R. Kulbersh

    1.5

    DOD 5750

    Advanced Orthodontic Clinic

    R. Kulbersh

    1.5

    DOD 5870

    Cleft Lip Palate Seminar and Clinic

    J.Spolyar/R.Kulbersh

    1.5

    DOD 5930

    Research Project

    R. Kulbersh

    Def

    DOD 5940

    Orthodontic Continuing Education Seminar

    R. Kulbersh

    Def

    DOD 5950

    Advanced Orthodontic Seminar

    R. Kulbersh

    2

    DOD 5990

    Physiology and Pharmacotherapeutics

    R. Kulbersh

    3

    TOTALS

    24.5

     

    Orthodontics SPRING TERM Second Year

    New Course #

     

    Course Title

    Course Director

    Cr. Hr.

    DOD 5060

    Orthodontic Seminar and Clinic

    R. Kulbersh

    7

    DOD 5090

    Orthodontic/Periodontic Seminar and Clinic

    B. Kinaia/R.Kulbersh

    1

    DOD 5130

    Retention Clinic

    R. Kulbersh

    1

    DOD 5260

    Early Treatment Seminar and Clinic

    V. Pangrazio-Kulbersh/ R. Kulbersh

    1.5

    DOD 5560

    Dentofacial Abnormalities Seminar and Clinic

    V. Pangrazio-Kulbersh/ R. Kulbersh

    1.5

    DOD 5760

    Advanced Orthodontic Clinic

    R. Kulbersh

    1.5

    DOD 5880

    Cleft Lip Palate Seminar and Clinic

    J.Spolyar/R.Kulbersh

    1.5

    DOD 5930

    Research Project

    R. Kulbersh

    6

    DOD 5940

    Orthodontic Continuing Education Seminar

    R. Kulbersh

    1

    TOTALS

    22


    Course Descriptions

    DOD 5000
    Orthodontic Technique

    A comprehensive study of the mechanical principles and practices which are used in the clinical correction of dental and skeletal malocclusion. Emphasis is place on the application of sound engineering principles to known biological mechanisms. A broad range of appliances will be used to better understand their use and limitation. Several exemplary cases of malocclusion are treated on the typodont demonstrating the mechanical approaches to be used in the orthodontic clinic.

    DOD 5010-5060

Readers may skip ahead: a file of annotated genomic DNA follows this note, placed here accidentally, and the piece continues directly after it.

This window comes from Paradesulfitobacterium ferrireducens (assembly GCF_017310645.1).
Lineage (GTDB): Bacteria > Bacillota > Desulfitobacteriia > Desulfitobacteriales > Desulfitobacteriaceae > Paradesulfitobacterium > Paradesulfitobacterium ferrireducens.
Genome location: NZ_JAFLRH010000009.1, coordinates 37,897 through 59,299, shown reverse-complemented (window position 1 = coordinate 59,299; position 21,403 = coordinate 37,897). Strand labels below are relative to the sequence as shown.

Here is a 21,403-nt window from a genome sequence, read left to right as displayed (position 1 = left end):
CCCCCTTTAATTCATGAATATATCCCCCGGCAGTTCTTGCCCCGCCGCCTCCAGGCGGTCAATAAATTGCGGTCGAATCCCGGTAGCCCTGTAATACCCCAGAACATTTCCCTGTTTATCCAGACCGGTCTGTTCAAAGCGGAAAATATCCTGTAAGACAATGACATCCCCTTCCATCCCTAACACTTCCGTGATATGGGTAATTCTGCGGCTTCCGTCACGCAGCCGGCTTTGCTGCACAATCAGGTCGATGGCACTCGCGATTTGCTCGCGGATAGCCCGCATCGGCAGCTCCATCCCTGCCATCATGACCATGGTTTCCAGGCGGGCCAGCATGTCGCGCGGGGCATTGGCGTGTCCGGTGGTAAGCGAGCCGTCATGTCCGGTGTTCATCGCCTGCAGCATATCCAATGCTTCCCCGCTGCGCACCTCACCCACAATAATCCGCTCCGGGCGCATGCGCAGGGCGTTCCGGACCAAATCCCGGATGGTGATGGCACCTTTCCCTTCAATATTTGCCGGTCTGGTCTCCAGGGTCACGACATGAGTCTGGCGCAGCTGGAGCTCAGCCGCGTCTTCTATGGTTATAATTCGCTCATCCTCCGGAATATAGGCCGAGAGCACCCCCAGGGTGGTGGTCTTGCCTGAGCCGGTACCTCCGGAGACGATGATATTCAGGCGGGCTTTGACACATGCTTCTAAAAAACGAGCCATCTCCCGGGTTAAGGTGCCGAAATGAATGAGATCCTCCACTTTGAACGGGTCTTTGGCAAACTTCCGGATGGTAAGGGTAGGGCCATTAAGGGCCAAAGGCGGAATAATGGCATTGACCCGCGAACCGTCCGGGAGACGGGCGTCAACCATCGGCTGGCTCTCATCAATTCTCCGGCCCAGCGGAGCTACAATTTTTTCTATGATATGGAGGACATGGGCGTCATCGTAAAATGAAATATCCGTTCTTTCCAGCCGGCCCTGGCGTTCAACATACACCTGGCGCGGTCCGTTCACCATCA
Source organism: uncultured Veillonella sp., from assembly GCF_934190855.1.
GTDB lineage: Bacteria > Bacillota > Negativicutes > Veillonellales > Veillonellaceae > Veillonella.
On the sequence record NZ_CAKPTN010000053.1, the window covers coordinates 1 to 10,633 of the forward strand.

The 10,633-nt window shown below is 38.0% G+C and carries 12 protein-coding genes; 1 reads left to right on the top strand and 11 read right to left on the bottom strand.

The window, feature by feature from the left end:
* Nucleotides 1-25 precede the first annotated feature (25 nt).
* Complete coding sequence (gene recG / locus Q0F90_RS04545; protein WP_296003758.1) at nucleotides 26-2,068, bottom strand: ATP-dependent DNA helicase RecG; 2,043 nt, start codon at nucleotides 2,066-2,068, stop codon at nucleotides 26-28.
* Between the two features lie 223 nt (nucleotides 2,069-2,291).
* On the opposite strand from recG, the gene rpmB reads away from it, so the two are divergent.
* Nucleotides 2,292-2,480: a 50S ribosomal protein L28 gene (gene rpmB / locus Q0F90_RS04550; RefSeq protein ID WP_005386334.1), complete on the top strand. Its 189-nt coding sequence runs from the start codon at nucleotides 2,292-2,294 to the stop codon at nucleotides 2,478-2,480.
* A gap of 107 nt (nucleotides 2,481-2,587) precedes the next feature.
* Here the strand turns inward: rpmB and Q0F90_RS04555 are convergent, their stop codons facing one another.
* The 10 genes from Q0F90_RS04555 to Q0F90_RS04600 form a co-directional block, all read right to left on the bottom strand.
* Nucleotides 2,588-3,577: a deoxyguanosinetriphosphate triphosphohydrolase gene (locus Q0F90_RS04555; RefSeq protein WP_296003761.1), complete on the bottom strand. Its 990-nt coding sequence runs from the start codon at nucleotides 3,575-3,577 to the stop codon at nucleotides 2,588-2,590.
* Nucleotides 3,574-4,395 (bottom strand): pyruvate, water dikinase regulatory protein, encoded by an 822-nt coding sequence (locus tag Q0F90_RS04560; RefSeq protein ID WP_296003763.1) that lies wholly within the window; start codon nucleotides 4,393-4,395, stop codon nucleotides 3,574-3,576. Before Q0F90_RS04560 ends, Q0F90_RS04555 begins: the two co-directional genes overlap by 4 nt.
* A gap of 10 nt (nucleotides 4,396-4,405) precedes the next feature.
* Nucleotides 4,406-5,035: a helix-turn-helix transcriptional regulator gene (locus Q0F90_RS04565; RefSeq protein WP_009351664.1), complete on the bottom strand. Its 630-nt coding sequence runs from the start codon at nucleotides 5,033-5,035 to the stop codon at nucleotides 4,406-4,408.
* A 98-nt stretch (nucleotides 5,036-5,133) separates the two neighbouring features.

Orthodontic Clinic & Seminar

    The clinical delivery of comprehensive orthodontic care to patients with various forms of malocclusion.  Each student will initiate and complete (75%) treatment for approximately 32-40 patients, treated in five different half-day clinic segments,  with varying types and degrees of malocclusion. The ABO Discrepancy Index and Objective Grading System are used to assess case complexity and outcomes. While a variety of appliances will be used in the clinic, the basic appliance of choice is the edgewise mechanism. Each seminar segment includes presentation of case reports to the staff, evaluation of patient response in clinic, discussion of techniques, office management, and patient control, as well as all aspects of the science, philosophy and art of orthodontics. Selected chapters from Proffit’s and Graber’s texts are also assigned to supplement information provided in class discussion.

    DOD 5070-5090
    Orthodontic/Periodontic Seminar & Clinic

    This seminar and clinic segment course is designed to provide basic didactic and clinical knowledge necessary for the treatment of patients presenting with combined ortho-perio problems. Third year perio and second year ortho residents attend this course and are responsible for jointly presenting case reports and treating selected cases.

    DOD 5100
    Roentgenographic Cephalometrics

    This course presents the basic principles and techniques in radiology as related to orthodontics.  The anatomy, landmarks, terminology, techniques and interpretation of radiographs of the head will be discussed.  Several of the most commonly used cephalometric analyses will be studied and applied to clinical patients.  In addition, students will learn how to do and interpret overall and regional superimpositions. The cephalometrics’ exercises employed will utilize both digital and hand tracing techniques.

    DOD 5120
    Orthodontic Literature Review

    The students are requested to thoroughly investigate and report on various topics pertinent to the history and practice of orthodontics.  The reports are an in-depth survey of the literature with bibliography, presented in a seminar format, in PowerPoint, to their classmates.

    DOD 5130
    Retention Clinic